Nets general manager Billy King handicapped the odds of a trade before the deadline as 10 percent on Tuesday.
As the 3 p.m. deadline passed on Thursday, it turned out that King’s prognostication was accurate as the frenzy passed without any move.
Knicks head coach Mike Woodson, who doubted his team's interest in making a trade all week, proved correct as well. The Knicks let the deadline pass with only a minor deal. Reserve guard Ronnie Brewer was traded to the Thunder for a second-round draft pick. Brewer had played just 25 minutes total in the past 14 games.
Rumors of a deal involving guard Iman Shumpert abounded all week, but they didn't come to pass in the end.
The Net roster remained the same and it seemed to reiterate the confidence King has in the team that spent $330 million on an overhaul this summer
“To be honest with you, Billy King has said from the beginning that if there is something out there that will make us a better team going forward, he’s gonna do it,” Nets interim head coach P.J. Carlesimo said on ESPN radio earlier Thursday afternoon. “But, the thing that all GMs say is that they are not gonna do a deal for the sake of doing one. So, you know, it’s really what’s gonna happen in the last couple hours.
“If someone changes off of what they’re offering or what they’re looking for, Billy’s not afraid of doing something. We have some pretty good pieces if we want to make a deal, but unless it’s something he feels is gonna help us long term, then he’s not gonna do it.”
King’s last two trading deadlines have seem him acquire Deron Williams and Gerald Wallace from Utah and Portland respectively. Along the way he acquired Joe Johnson, tried to trade for Dwight Howard but re-signed Brook Lopez when he was unable to swing a deal with Orlando.
The Nets had been linked to Josh Smith, a restricted free agent not expected to re-sign with the Hawks. They also had been linked to Paul Millsap of Utah and Ben Gordon of Charlotte, but nothing seemed to develop to the point where King was willing to pull the trigger.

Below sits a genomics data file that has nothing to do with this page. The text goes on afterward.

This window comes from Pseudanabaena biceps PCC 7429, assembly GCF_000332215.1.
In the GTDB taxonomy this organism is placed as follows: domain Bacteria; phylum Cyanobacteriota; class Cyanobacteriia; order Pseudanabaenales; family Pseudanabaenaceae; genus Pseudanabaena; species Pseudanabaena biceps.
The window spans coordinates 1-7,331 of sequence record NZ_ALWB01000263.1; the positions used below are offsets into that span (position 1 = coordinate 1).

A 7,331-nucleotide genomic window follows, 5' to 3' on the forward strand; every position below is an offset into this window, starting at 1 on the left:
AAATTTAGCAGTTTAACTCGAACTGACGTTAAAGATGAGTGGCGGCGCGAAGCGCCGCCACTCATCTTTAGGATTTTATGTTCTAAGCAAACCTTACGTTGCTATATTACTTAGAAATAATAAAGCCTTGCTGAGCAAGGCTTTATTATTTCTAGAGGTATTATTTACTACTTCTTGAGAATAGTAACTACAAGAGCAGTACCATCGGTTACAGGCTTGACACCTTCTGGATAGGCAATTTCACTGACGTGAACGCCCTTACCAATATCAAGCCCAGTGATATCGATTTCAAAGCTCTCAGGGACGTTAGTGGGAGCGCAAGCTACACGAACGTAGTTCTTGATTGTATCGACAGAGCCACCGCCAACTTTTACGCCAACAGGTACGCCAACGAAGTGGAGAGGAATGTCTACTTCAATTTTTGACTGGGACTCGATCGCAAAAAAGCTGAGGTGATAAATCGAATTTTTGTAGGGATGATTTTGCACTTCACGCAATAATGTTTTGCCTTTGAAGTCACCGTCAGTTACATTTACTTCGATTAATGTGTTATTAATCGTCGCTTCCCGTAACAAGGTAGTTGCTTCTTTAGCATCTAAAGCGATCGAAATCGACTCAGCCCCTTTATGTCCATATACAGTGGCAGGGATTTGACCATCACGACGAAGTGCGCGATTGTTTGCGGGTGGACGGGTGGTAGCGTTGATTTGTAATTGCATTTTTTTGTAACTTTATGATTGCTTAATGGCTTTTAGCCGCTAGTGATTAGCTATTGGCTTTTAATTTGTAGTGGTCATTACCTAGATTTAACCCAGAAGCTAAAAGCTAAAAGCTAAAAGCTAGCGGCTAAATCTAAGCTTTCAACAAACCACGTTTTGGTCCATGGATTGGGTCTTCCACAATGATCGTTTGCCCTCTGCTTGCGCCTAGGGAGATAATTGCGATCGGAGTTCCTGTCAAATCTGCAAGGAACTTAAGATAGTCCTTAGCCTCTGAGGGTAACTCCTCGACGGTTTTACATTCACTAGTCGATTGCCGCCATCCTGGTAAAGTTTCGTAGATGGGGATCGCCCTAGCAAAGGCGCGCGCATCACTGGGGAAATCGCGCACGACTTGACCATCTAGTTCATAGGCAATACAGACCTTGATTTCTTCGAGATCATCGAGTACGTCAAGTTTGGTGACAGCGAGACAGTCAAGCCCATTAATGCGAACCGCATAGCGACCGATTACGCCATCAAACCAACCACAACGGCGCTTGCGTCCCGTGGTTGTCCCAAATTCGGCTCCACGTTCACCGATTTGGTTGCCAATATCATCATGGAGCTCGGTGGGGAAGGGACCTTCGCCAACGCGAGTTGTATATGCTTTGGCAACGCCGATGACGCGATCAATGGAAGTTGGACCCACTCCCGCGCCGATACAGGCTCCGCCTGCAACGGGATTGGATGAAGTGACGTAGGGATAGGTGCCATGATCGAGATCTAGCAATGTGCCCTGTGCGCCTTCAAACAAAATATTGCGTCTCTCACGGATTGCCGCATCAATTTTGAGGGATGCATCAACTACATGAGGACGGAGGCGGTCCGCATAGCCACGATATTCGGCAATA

Had King been able to swing a deal for Smith, the move would have upgraded the power forward position. The current rotation is Reggie Evans, whose offensive shortcomings don’t necessarily overshadow his rebounding ability, and Kris Humphries, who began the year in the starting lineup and is having a disappointing season.
“I like to make trades when I think there’s a trade to make that can help the team,” King said Tuesday. “And I think we’re at a point now where this group’s gotta play together more than shaking it up and bringing in a bunch of pieces.”
Humphries was among the Nets being mentioned in trade rumors, but being in the first year of a two-year, $24 million deal may have shied some trade partners away, since expiring contracts are considered the most attractive asset in many NBA deals.
Humphries was re-signed after averaging career highs of 13.8 points and 11 rebounds during the lockout-shortened season while on a one-year, $8 million contract.
The other potential assets for King in any deal would have been second-year guard Marshon Brooks and a first-round draft pick. Brooks has struggled to crack the rotation though he has shown flashes. With the Nets being 33-22, the pick is likely to be past the 20th selection in the first round and King surrendered three first-round picks in the deals for Wallace and Williams.
The Nets currently are $13.5 million over the salary cap negotiated in the last CBA and even if Smith does not return to Atlanta, it seems unlikely he will come to Brooklyn even in a sign-and-trade since the team has $85 million in salary commitments for next season.
Ironically, Smith seemed close to joining the Bucks, whom the Nets just swept a home-and-home from. Reports, however, indicated that the Hawks backed out of a deal at the last minute that would have sent Ekpe Udoh, Luc Mbah a Moute, Beno Udrih and a protected first-round pick from Milwaukee.
Smith is part of a free agent class that includes Dwight Howard, Chris Paul, Brandon Jennings, Millsap, Manu Ginobili and Andre Iguodala.
Follow Nets beat writer Larry Fleisher on Twitter @LarryFleisher.